In our everyday busyness, doing those things that seem to have such perceived importance, my husband Larry and I don't make lots of time to just sit and chat. However, one recent Saturday took us out of town for the day where we found we had leisurely time together over lunch and again at a coffee shop. This unstructured time was a gift, for it provided us with the luxury of idle chatter. At first, we were quite quiet, collecting our thoughts, but then, we gave way to sharing funny stories and observations and then talk about deeper subjects, things that mattered. I promised myself that day that we'd carve out more time for such meaningful pursuits. Our normal lives still get in the way of such unstructured time, but we're working at it, for in the end, memories of accomplishing my to-do list will quickly fade, but not so the time spent with my loving husband leisurely discussing funny stories, observations and deeper subjects.
Monday, February 18, 2013
My Grandpa Joe loved the writings of Louis L'Amour. He seemed to really resonate for some reason with literature, TV shows and that part of the U.S. that represented the Old West. Grandpa collected Mr. L'Amour's Western novels and often could be found with his nose buried in one of them. Just recently, I read a quote attributed to Mr. L'Amour: "There will be a time when you believe everything is finished. That will be the beginning." I don't know why he wrote that quote, nor have I fully researched it, and frankly, I don't really care. What I liked was that those words held personal meaning for me. We've all had or will have those times when we sense one chapter in our life closing. We reconcile those endings, perhaps even grieve them (depending on how traumatic the ending is), but you will know when everything is finished and that there is something new to come. As Mr. L'Amour wrote, "That will be the beginning." In checking out some of Mr. L'Amour's other quotes online, I found that I appreciated his thinking again about enjoying our way along the trail, not the end of it, and taking time to examine what we want in life, making it happen without excuses about our past. I just may have to be like my late grandfather and pick up a Louis L'Amour Western novel every now and again to see what other wisdom he may impart for my life.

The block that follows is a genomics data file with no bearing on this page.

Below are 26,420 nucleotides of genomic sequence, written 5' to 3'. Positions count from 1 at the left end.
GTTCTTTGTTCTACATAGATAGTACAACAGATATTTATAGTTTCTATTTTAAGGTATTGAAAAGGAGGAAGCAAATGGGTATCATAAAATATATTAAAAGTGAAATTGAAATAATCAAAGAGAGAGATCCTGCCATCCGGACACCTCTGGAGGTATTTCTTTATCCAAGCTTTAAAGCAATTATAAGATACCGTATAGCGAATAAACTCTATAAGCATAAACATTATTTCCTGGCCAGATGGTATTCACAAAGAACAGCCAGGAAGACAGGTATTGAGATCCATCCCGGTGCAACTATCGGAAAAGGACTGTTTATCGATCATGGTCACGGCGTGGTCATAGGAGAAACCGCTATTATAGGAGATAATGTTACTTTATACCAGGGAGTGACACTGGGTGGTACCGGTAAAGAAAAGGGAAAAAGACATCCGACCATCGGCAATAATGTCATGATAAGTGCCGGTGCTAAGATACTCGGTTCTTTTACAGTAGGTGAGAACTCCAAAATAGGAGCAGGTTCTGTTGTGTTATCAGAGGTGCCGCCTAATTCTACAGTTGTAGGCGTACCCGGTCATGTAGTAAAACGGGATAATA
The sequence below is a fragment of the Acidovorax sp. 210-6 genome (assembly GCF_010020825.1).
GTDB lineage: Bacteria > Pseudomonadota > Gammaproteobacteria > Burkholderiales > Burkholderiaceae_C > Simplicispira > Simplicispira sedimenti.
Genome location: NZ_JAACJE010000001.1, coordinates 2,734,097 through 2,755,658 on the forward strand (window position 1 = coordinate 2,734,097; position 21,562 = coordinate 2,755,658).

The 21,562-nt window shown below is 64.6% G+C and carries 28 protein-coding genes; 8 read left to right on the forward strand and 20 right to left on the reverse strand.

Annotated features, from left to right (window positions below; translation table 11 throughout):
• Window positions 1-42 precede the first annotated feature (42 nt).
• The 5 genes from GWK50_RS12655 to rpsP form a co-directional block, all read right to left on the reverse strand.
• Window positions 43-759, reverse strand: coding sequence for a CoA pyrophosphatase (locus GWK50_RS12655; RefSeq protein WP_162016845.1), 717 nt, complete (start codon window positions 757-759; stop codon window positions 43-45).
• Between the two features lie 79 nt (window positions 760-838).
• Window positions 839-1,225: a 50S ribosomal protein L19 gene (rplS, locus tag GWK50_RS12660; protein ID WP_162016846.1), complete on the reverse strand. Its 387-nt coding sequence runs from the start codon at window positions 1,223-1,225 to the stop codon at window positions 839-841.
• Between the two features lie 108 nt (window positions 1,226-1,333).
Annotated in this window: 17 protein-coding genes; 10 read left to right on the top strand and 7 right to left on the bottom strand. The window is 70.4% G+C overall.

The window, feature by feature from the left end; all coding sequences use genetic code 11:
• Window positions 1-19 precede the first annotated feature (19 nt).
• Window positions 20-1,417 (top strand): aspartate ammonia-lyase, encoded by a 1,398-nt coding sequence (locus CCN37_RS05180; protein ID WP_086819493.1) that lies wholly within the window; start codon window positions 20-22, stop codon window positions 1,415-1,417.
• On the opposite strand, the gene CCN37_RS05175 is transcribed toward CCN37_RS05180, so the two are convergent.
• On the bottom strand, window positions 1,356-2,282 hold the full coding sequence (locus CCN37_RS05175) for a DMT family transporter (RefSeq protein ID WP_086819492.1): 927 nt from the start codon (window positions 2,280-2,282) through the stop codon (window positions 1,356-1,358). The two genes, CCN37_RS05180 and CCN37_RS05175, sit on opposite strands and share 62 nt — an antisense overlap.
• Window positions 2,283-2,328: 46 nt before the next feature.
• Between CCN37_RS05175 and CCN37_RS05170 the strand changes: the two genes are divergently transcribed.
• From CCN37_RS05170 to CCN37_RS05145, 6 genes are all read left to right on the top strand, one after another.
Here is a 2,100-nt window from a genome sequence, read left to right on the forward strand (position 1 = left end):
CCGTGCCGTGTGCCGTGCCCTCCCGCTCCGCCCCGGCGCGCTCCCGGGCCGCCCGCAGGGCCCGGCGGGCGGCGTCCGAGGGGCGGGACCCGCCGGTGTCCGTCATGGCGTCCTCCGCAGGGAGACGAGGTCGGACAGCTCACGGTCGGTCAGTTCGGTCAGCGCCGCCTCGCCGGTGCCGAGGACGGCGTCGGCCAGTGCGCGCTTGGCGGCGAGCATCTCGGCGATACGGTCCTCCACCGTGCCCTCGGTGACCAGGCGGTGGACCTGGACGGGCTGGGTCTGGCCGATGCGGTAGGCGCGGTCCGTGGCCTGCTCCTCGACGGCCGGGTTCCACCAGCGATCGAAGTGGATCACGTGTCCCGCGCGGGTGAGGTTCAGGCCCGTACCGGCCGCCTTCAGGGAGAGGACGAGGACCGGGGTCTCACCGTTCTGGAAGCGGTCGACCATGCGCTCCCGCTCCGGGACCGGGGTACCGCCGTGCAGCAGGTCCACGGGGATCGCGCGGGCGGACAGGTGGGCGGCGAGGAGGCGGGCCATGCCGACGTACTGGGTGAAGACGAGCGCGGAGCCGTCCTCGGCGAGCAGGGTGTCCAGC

Sunday, February 17, 2013
My husband Larry is a booking agent, representing a large number of musical, dance and theatrical performers. We had the occasion to attend a concert recently that was presented by one of his clients. We arrived early in order for Larry to have conversations with the musicians and their manager, so we took in a portion of their pre-concert sound check. I have never witnessed a sound check before, but was impressed with the elaborate and interesting process. I marveled at how each person, whether musician or technician, knew his or her job so keenly that the process was seamless. Each person operated independently, but cooperatively, recognizing that their cooperation would result in a high-quality finished product in which they could all be proud and satisfied -- the concert to take place that evening. They called out cues to each other in a language with which I was unfamiliar. Their ears were sensitive to the things I couldn't even discern. On top of it all, the lighting check was taking place simultaneously, which was also an elaborate and well-orchestrated show created in time to the music and to the mood of each piece. The next time I attend a concert, I'll have a greater appreciation of all that is involved in creating a seamless, beautifully presented show and all of the individuals who lend their expertise without overshadowing one another to make every element exceptional.